Medical Terminology For Dummies
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So, for lack of a better medical terminology metaphor, prefixes and suffixes combined with root words are kind of like ova and sperm. Separately, they don’t make much sense. But together, they produce a whole new being. In this case, of course, it’s a word and not a baby. But they are cute, aren’t they?

Here are some pertinent prefixes and suffixes.

Prefix What It Means
Ante- Before
Dys- Painful, difficult
Endo- Within
Hydro- Water
Intra- Within
Multi- Many
Neo- New
Nulli- None
Peri- Around
Primi- First
Secundi- Second
Suffix What It Means
-algia Pain
-arche Beginning
-cyesis Pregnancy
-ectomy Surgical removal of
-itis Inflammation
-optosis Sagging
-orrhaphy Suture
-orrhea Discharge, flow
-oscopy Visual examination
-otomy Incision into
-parous Bearing, bringing forth
-plasty Surgical repair
-rrhagia Burst forth, excessive flow
-salpinx Fallopian tube
-tocia Labor

By adding in the root words and combining forms, you start to create your own little word babies. If you’ve ever spent any time at the OB-GYN’s office, even as a patient, you will probably recognize many of these female-related roots.

Root Word What It Means
Amni/o Amnion
Cephal/o Head
Cervic/o Cervix/neck
Chori/o Chorion
Colp/o Vagina
Culd/o Retrouterine pouch (cul-de-sac)
Cyes/o, cyes/i Pregnancy
Embry/o Embryo
Endometri/o Endometrium
Episi/o Vulva
Fet/o Fetus
Fimbri/o Fimbria
Galact/o Milk
Genit/o Genitalia
Gonad/o Ovaries
Gravida Pregnancy
Gynec/o, gyn/o Woman, female
Hyster/o Uterus
Lact/o Milk
Lapar/o Abdomen
Mamm/o, mast/o Breast
Men/o Menstruation
Metr/o, metr/io Uterus
Mult/i Many
My/o Muscle
Myometri/o Myometrium
Nat/o, nat/i Birth
Null/i None
Olig/o Scanty
Omphal/o, umbilic/o Umbilicus, navel
Oophor/o Ovary
Ov/o, ov/i, ovul/o Egg, ovum
Papill/o Nipple
Pelv/i, pelv/o Pelvis
Perine/o Perineum
Prim/i First
Pseud/o False
Puerper/o Childbirth
Salping/o Fallopian tube
Umbilic/o Umbilicus, navel
Uter/o Uterus
Vagin/o Vagina
Vulv/o Vulva

There are so many medical terms associated with the female reproductive system that it’s just not possible to classify each and every one of them here However, here is a diverse array of both anatomical and clinical words that will keep you in the know regarding this system.

  • Adnexa: Accessory parts of an organ

  • Anteversion: Forward tipping of the uterus

  • Coitus/copulation: Sexual intercourse

  • Estrogen: Hormone produced by the ovaries responsible for female sex characteristics and building of uterine lining during the menstrual cycle

  • Gynopathic: Pertaining to diseases of women

  • Hydrosalpinx: Water in the fallopian tube

  • Leukorrhea: White vaginal discharge, can sometimes contain white blood cells

  • Mastoptosis: Sagging breasts

  • Menarche: Beginning of menstruation

  • Myometrium: Muscular layer lining the uterus

  • Oligomenorrhea: Scanty menstrual flow

  • Orifice: Opening

  • Progesterone: Hormone produced by the corpus luteum in the ovary and by the placenta during pregnancy

  • Puberty: Beginning of the fertile period when gametes are produced and secondary sex characteristics become evident

  • Retroversion: Abnormal tipping backward of the uterus

  • Salpingitis: Inflammation of fallopian tube

Some medical terms are specific to the obstetrical nature of this system. If you’ll be spending any time in an OB’s office, whether as an employee or patient, these are some handy terms to know:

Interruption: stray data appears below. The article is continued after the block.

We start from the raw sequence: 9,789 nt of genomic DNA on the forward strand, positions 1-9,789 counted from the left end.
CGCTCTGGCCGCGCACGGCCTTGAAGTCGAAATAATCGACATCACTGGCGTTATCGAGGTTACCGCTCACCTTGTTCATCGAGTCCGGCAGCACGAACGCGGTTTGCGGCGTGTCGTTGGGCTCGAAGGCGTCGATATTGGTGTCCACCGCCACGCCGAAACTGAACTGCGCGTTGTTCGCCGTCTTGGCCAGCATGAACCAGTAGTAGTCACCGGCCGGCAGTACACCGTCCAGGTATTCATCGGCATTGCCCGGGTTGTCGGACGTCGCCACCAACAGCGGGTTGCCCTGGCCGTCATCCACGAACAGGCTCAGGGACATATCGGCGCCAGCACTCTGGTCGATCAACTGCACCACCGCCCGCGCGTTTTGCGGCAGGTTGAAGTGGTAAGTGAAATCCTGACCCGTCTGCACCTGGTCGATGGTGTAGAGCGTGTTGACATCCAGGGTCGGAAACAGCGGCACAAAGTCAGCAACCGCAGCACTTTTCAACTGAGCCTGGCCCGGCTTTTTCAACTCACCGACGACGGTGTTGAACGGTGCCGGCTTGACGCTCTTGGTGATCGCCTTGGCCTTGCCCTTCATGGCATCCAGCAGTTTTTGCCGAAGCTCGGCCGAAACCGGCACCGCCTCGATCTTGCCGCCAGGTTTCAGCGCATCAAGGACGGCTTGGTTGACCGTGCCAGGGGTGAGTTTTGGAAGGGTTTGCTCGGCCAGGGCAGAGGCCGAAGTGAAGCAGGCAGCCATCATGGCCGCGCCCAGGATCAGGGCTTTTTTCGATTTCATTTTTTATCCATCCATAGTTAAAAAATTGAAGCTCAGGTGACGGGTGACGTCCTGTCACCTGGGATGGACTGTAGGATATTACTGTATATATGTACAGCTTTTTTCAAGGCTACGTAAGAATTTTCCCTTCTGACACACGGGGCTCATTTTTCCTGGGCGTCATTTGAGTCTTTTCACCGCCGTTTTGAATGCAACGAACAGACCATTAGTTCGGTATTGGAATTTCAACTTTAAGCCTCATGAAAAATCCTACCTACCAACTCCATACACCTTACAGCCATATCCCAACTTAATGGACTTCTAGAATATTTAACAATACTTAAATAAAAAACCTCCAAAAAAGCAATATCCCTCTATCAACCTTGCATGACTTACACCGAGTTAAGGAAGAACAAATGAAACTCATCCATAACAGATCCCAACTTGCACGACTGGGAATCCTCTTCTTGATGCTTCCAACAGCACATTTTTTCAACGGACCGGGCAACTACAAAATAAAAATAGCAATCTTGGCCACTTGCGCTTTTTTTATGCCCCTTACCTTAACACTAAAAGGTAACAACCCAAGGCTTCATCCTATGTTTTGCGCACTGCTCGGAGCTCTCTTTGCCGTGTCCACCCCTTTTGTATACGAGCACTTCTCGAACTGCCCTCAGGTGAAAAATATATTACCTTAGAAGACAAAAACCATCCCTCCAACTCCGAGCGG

• Amnion: Membrane enveloping the fetus

  • Antepartum: Before birth, in relation to the mother

  • Chorion: Outermost extraembryonic membrane enveloping the fetus

  • Congenital anomaly: An abnormality or defect present at birth

  • Ectopic: Occurring away from a normal position

  • Ectopic pregnancy: Pregnancy occurring in the fallopian tube

  • Embryo: The product of conception up to the eight-week period of gestation

  • Fetus: The embryo from second month of pregnancy to delivery

  • Galactorrhea: Discharge of milk from the breast

  • Gestation: Period of time from fertilization to birth — in a human pregnancy, approximately 40 weeks

  • Gravida: A pregnant female

  • Hyperemesis gravidarum: Excessive vomiting during pregnancy

  • Intrapartum: During labor and delivery, in relation to the mother

  • Lochia: The vaginal discharge after childbirth

  • Meconium: First stool of the newborn

  • Multigravida: Female who has been pregnant two or more times

  • Multipara: Female who has given birth to viable offspring two or more times

  • Neonate: A newborn infant from birth to four weeks of age

  • Neonatologist: A physician specializing in neonatology

  • Neonatology: The study, diagnosis, and treatment of disorders of the newborn infant up to one month of age

  • Nulligravida: Female who has never been pregnant

  • Nullipara: Female who has never given birth

  • Parturition: The act of giving birth

  • Postnatal: Period after birth, referring to the newborn

  • Postpartum: After delivery, in relation to the mother

  • Prenatal: Period before birth, referring to the fetus

  • Primigravida: Female who is pregnant for the first time

  • Primipara: Female who has given birth to viable offspring for the first time

  • Pseudocyesis: False pregnancy

  • Puerpera: Female who has just given birth

  • Puerperium: Period after delivery until reproductive organs return to normal, about six to eight weeks

  • Quickening: Female’s first awareness of movement of fetus within the uterus, usually felt at 16–20 weeks’ gestation

  • Secundigravida: Female pregnant for the second time

  • Secundipara: Female who has given birth to viable offspring for the second time

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